Syphilis: Epidemiology, pathophysiology, and clinical manifestations in HIV-uninfected patients
- Charles B Hicks, MD
Charles B Hicks, MD
- University of California, San Diego
- Meredith Clement, MD
Meredith Clement, MD
- Division of Infectious Diseases
- Duke University Medical Center
Syphilis is an infection caused by the bacterium Treponema pallidum. Most new cases of syphilis are sexually acquired. The clinical manifestations depend upon the stage of disease. Studies performed in the pre-antibiotic era permit a relatively complete understanding of the natural history of untreated syphilis. Information about the natural history of untreated syphilis in humans derives from data collected from several sources:
●In the late 19th century, a Norwegian physician described the evolution of infection in more than 1400 patients with primary and secondary syphilis. Because he believed that the available therapies at the time were highly toxic and of little benefit, patients received no treatment .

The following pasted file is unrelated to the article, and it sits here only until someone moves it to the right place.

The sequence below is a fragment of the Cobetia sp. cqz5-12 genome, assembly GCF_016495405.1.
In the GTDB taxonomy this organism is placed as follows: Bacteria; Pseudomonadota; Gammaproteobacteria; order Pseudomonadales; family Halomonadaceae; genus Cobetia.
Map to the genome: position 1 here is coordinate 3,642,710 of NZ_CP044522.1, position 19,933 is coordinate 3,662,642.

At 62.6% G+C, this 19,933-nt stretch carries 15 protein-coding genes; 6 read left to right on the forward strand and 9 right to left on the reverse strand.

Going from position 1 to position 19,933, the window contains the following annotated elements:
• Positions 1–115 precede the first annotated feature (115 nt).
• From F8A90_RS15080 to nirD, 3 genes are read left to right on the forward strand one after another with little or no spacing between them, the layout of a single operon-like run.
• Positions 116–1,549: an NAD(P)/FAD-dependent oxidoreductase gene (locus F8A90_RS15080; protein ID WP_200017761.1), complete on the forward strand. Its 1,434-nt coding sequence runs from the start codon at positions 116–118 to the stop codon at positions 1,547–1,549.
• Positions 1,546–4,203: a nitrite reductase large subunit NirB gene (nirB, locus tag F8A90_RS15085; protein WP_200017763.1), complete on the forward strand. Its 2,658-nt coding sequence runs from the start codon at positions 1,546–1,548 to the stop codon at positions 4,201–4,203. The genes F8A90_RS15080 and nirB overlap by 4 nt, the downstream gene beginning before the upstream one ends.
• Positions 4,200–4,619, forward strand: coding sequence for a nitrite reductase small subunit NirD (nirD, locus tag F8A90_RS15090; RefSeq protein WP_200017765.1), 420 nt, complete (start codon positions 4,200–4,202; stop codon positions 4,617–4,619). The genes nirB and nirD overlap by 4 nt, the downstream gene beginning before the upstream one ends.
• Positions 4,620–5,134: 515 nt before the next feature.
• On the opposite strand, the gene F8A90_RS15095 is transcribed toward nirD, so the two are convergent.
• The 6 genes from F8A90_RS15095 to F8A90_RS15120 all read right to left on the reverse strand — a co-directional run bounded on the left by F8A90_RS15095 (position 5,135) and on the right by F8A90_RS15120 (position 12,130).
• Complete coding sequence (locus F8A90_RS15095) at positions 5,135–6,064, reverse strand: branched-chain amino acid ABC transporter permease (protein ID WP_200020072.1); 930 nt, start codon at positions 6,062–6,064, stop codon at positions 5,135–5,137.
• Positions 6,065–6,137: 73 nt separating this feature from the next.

●Additional data were collected from a study of 382 adults with syphilis who underwent autopsies between 1917 and 1941 . This compilation provided pathologic confirmation of the late manifestations of syphilis.
●Finally, the infamous Tuskegee study conducted between 1932 and 1972 collected data on 431 Black men whose syphilis was untreated .
The epidemiology, pathogenesis, and clinical manifestations of syphilis will be reviewed here. Discussions of the diagnosis and treatment of syphilis, as well as syphilis in special populations are found elsewhere:
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- Early local infection
- Late infection
- STAGES OF DISEASE
- CLINICAL MANIFESTATIONS
- Early syphilis
- - Primary syphilis (chancre)
- - Secondary syphilis
- Generalized symptoms
- Dermatologic findings
- Gastrointestinal findings
- Musculoskeletal abnormalities
- Renal abnormalities
- - Neurologic/ocular findings
- Late syphilis
- - Tertiary syphilis
- Gummatous syphilis
- - Central nervous system
- LATENT SYPHILIS (ASYMPTOMATIC)
- SOCIETY GUIDELINE LINKS
- INFORMATION FOR PATIENTS
- SUMMARY AND RECOMMENDATIONS